Uptown Grill, LLC v. Shwartz et al

Filing 164

ORDER AND REASONS granting 76 MOTION for APPEAL OF MAGISTRATE JUDGE DECISION to District Court. Camellia Grill Holdings, Inc.'s 65 Motion for Leave to File fourth Amended Petition is GRANTED. Signed by Judge Jane Triche Milazzo on 3/19/2015. (Reference: 14-810, 14-837)(ecm)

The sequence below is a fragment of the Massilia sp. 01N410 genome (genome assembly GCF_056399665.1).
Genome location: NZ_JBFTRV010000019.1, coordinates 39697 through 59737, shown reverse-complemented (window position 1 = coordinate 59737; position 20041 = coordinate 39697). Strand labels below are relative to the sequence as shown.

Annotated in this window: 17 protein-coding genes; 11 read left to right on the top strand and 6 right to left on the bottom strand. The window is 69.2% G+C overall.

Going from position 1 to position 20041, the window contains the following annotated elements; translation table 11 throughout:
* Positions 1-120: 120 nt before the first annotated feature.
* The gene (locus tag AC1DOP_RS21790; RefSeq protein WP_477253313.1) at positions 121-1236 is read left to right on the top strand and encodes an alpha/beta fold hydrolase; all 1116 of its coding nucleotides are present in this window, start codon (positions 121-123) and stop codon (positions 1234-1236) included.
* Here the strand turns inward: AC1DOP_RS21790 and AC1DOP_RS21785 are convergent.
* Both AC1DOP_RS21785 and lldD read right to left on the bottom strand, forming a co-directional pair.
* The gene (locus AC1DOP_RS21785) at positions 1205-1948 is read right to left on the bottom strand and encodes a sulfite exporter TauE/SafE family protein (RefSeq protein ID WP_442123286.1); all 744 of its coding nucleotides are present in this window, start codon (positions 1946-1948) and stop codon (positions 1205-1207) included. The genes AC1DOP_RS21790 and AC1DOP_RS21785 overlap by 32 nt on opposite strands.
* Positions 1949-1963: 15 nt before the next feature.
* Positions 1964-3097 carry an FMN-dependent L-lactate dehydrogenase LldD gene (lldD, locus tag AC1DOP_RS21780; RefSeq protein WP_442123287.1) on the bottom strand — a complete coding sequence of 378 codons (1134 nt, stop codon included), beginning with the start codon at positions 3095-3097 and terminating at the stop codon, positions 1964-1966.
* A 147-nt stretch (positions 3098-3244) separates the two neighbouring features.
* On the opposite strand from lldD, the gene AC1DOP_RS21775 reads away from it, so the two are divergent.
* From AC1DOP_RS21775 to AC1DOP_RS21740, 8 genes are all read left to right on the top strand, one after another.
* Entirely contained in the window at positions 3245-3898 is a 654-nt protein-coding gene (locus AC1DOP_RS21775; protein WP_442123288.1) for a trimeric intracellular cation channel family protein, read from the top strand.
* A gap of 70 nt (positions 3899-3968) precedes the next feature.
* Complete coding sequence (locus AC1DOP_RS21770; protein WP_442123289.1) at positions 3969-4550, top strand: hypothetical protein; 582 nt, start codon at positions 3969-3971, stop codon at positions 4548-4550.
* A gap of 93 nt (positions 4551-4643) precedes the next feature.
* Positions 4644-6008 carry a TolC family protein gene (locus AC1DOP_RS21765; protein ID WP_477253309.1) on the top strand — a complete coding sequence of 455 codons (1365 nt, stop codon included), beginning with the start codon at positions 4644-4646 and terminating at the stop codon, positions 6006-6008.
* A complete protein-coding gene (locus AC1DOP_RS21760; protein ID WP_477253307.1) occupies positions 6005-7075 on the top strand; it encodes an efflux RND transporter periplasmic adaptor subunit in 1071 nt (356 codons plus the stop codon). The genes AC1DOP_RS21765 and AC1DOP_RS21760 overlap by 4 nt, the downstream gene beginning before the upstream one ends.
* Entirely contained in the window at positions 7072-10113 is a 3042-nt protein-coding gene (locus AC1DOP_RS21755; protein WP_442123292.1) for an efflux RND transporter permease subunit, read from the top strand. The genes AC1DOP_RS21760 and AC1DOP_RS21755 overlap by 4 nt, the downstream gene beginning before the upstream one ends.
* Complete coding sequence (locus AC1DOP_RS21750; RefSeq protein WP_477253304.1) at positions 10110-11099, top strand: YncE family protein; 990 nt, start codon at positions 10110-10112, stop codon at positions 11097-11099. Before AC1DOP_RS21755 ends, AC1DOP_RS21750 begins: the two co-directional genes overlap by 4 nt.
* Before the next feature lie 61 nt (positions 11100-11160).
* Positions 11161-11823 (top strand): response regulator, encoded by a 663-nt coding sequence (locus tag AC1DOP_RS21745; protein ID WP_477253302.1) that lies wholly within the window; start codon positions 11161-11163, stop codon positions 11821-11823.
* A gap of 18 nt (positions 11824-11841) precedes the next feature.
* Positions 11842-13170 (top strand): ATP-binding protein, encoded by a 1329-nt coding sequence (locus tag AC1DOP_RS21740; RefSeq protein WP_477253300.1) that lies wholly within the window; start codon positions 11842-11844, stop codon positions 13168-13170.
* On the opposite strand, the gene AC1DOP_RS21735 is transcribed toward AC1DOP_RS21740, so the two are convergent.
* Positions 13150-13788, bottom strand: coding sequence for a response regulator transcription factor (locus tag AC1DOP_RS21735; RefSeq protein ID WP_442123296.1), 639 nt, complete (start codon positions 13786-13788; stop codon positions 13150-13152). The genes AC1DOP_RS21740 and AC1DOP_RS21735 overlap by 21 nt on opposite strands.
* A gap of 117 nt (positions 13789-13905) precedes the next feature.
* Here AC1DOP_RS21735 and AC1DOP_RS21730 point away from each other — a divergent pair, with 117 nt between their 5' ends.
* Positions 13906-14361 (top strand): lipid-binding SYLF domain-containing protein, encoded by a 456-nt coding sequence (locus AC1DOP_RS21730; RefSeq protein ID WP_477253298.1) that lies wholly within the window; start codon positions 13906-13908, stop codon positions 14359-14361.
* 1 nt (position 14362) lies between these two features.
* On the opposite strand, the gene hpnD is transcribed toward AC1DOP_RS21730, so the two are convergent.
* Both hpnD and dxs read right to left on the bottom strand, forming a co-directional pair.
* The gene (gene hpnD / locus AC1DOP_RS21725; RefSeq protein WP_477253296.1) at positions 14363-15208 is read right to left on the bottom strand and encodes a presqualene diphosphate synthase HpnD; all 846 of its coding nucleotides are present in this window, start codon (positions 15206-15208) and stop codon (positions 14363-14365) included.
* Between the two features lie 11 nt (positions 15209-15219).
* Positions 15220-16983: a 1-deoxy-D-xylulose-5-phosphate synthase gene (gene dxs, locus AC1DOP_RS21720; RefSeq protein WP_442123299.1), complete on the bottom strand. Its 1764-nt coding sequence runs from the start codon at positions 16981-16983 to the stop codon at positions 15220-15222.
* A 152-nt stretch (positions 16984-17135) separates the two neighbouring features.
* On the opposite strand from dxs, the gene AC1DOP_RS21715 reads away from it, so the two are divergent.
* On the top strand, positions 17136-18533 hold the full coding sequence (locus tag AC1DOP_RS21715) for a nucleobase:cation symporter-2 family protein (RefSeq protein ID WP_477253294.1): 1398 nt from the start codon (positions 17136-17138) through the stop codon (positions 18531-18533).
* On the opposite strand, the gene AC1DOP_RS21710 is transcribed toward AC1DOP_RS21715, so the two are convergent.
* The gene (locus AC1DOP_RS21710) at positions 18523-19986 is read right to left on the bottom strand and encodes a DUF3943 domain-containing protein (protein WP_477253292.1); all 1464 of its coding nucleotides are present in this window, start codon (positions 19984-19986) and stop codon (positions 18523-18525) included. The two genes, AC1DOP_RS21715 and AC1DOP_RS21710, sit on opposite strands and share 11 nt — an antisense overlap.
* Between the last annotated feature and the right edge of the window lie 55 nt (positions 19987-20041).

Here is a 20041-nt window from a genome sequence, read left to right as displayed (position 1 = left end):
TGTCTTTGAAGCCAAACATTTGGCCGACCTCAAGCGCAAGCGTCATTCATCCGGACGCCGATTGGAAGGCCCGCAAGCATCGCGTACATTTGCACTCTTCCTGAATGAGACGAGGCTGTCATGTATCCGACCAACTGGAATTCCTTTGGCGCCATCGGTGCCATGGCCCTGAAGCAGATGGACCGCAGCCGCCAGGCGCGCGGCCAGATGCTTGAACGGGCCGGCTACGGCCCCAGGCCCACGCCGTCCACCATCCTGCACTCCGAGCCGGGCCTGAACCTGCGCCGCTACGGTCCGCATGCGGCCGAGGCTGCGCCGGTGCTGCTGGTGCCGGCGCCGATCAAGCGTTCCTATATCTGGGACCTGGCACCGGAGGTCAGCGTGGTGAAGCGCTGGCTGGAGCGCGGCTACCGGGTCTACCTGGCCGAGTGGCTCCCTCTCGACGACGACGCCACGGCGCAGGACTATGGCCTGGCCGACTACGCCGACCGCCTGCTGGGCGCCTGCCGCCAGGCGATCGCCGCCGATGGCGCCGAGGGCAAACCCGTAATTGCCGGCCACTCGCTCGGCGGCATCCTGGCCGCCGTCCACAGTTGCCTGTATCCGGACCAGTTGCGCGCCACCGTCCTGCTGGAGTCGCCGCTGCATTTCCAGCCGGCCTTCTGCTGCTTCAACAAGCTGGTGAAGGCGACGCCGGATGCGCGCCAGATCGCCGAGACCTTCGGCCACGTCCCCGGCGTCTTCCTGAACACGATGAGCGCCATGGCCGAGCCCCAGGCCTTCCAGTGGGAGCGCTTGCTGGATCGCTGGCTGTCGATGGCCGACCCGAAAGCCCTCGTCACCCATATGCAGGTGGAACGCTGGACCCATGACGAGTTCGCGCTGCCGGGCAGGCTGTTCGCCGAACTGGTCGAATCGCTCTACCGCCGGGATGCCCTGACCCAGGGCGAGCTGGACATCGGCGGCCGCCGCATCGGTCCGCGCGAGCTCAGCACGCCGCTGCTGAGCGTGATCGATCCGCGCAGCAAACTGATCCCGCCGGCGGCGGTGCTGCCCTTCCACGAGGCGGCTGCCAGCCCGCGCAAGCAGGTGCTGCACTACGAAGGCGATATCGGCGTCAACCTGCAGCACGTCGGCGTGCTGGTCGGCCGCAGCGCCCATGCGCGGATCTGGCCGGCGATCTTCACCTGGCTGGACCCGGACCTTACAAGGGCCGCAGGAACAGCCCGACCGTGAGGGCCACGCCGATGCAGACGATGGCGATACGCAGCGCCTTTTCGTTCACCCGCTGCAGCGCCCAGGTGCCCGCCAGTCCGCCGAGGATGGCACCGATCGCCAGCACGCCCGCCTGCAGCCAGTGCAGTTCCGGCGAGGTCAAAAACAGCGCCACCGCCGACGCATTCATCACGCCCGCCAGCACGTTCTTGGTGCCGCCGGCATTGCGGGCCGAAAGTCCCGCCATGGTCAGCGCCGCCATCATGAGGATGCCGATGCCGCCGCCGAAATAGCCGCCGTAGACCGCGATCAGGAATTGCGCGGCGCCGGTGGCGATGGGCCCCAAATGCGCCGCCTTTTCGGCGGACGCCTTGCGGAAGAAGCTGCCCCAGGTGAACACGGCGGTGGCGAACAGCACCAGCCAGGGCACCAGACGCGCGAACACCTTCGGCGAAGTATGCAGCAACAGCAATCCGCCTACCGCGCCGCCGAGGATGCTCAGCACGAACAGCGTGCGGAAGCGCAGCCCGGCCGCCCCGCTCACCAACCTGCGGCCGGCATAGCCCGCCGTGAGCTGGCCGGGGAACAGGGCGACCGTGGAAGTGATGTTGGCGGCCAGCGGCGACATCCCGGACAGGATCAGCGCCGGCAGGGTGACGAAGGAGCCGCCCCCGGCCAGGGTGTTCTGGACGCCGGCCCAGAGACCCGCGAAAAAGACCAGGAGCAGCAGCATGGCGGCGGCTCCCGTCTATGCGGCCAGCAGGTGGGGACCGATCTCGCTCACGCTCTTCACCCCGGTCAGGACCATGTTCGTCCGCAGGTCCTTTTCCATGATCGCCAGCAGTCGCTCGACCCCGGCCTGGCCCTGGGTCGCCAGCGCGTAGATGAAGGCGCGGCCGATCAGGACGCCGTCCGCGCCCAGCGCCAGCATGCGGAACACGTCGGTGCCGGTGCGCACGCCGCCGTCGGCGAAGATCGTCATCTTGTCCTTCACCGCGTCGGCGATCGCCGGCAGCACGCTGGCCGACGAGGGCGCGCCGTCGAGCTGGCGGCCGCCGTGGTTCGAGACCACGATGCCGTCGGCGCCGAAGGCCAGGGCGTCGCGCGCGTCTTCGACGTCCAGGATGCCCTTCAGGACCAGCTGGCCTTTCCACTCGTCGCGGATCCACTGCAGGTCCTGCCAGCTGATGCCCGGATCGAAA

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UNITED STATES DISTRICT COURT EASTERN DISTRICT OF LOUISIANA UPTOWN GRILL, LLC CIVIL ACTION VERSUS NO: 13-6560 c/w 14-810; 14-837 MICHAEL LOUIS SHWARTZ, ET AL SECTION: "H"(4) (Applies to 14-810, 14-837) ORDER AND REASONS Before the Court is a Motion to Appeal (Doc. 76) the Magistrate Judge's decision denying a Motion for Leave to File Amended Petition (Doc. 65). For the following reasons, the Motion to Appeal is GRANTED and the Court will grant the Motion for Leave to File Amended Petition. BACKGROUND This matter involves a protracted dispute over the ownership rights to certain intellectual property associated with the famous Camellia Grill restaurant in New Orleans. The facts underlying this dispute have been 1 detailed in the Court's prior orders and will only be repeated here as necessary. In the various suits, two groups of individuals and business entities each claim to own the intellectual property associated with the Camellia Grill. In the lead case, Hicham Khodr and several of his companies (the Khodr parties)1 seek a judgment declaring that they own the intellectual property at issue. In the consolidated cases, Michael Shwartz and several of his companies (the Shwartz parties)1 seek an injunction preventing Mr. Khodr from continuing to operate the Camellia Grill and damages for trademark infringement. The lead case was initially filed in this Court. The consolidated cases, however, began their litigation journey in Louisiana state court. There, the Shwartz parties amended a complaint in a previously closed lawsuit seeking the relief outlined above. The Khodr parties removed the cases to this Court, arguing that the Shwartz parties' claims were necessarily governed by the Lanham Act, thus invoking this Court's federal question jurisdiction. The Shwartz parties disagreed, insisting that their claims arose exclusively under state law. This Court eventually agreed with the Khodr parties and denied the Shwartz parties' motion to remand. Several weeks later, the Shwartz parties filed the instant Motion for Leave to Amend their petition in the consolidated cases. In light of the Court's ruling 1 For ease of reference throughout this order, Mr. Shwartz and his companies will be referred to as "the Shwartz parties" and Mr. Khodr and his companies will be referred to as "the Khodr parties." Mr. Shwartz's companies are: Camellia Grill Holdings, Inc. and Camellia Grill, Inc. Mr. Khodr's companies are: Uptown Grill, LLC, Grill Holdings, LLC, Chartres Grill, LLC, Uptown Grill of Destin, LLC, Rano, LLC, K&L Investments, LLC, and Robert's Gumbo Shop, LLC. 2 that their claims were necessarily governed by the Lanham Act, the Shwartz parties sought to assert all of the remedies available under federal law, including treble damages. The Khodr parties opposed, arguing that the Shwartz parties had failed to show good cause to amend the scheduling order as required by Federal Rule of Civil Procedure 16. After the Magistrate Judge denied the Motion, the Shwartz parties appealed. LAW AND ANALYSIS The Khodr parties correctly argue that Rule 16 governs this dispute. Ordinarily, Rule 15 governs motions for leave to amend a complaint. Once the Court issues a scheduling order, however, Rule 16 governs.2 Rule 16 provides that a scheduling order may be modified only for good cause and with the Court's consent. When deciding whether a party has shown good cause, courts consider "(1) the explanation for the failure to timely move for leave to amend; (2) the importance of the amendment; (3) potential prejudice in allowing the amendment; and (4) the availability of a continuance to cure such prejudice."3 Ultimately, the Court has "broad discretion to preserve the integrity and purpose of the pretrial order."4 Under the peculiar facts of this case, particularly in light of equity considerations not before the Magistrate Judge, the Court finds that good cause 2 S&W Enterprises, L.L.C. v. SouthTrust Bank of Alabama, NA, 315 F.3d 533, 535 (5th Cir. 2003). 3 Id. 4 Id. 3 exists to modify the scheduling order. The Court issued the scheduling order on September 16, 2014. At that time, the Court indicated that the time to amend pleadings had expired. The Court did not, however, inquire as to whether the parties intended to file any amendments in light of the Court's recent order denying the Motion to Remand. Under the Court's normal practice, if a party had indicated a desire to amend pleadings, the deadline to amend pleadings would have been 30 days after the scheduling conference. In this case, the deadline to amend would have been set on October 16, six days after the Shwartz parties sought leave to amend. The Court considers the four factors with those facts in mind. As to the first factor, the Shwartz parties have offered an explanation for the timing of their amendment. As the Shwartz parties candidly admit, their pleadings were crafted in an effort to avoid invoking federal jurisdiction. Once the Court held this strategic effort unsuccessful, they attempted to amend their pleadings in order to assert all of the relief available under federal law. The Court did not definitively declare that federal law applied until August 20, mere weeks before the attempted amendment. Accordingly, this factor weighs in favor of allowing the amendment. As to the second factor, there can be no dispute that the amendment is important to the Shwartz parties' claims in this matter. Through the amendment, they seek the full array of remedies available under the Lanham Act, including treble damages. Thus, the second factor weighs in favor of allowing the amendment. 4 With regard to the final two factors, there is no question that the amendment will prejudice the Khodr parties to some extent. The Court finds however, that this prejudice is outweighed by the first two factors. Furthermore, the Court would certainly entertain a request for a continuance in an effort to minimize this prejudice.5 Because the factors, when considered together and in light of the peculiar facts of this case, weigh in favor of allowing the amendment, the Court will grant the Shwartz parties leave to amend. CONCLUSION For the foregoing reasons, the Motion for Appeal of Magistrate Judge Decision is GRANTED and the Motion for Leave to File Amended Petition is GRANTED. New Orleans, Louisiana, this 19th day of March, 2015. ________________________________ JANE TRICHE MILAZZO UNITED STATES DISTRICT JUDGE 5 The Court does not, however, believe that this Order will or should open the floodgates to substantial additional discovery. The parties have been embroiled in this dispute for years, and, in the Court's view, should be prepared for trial in short order. 5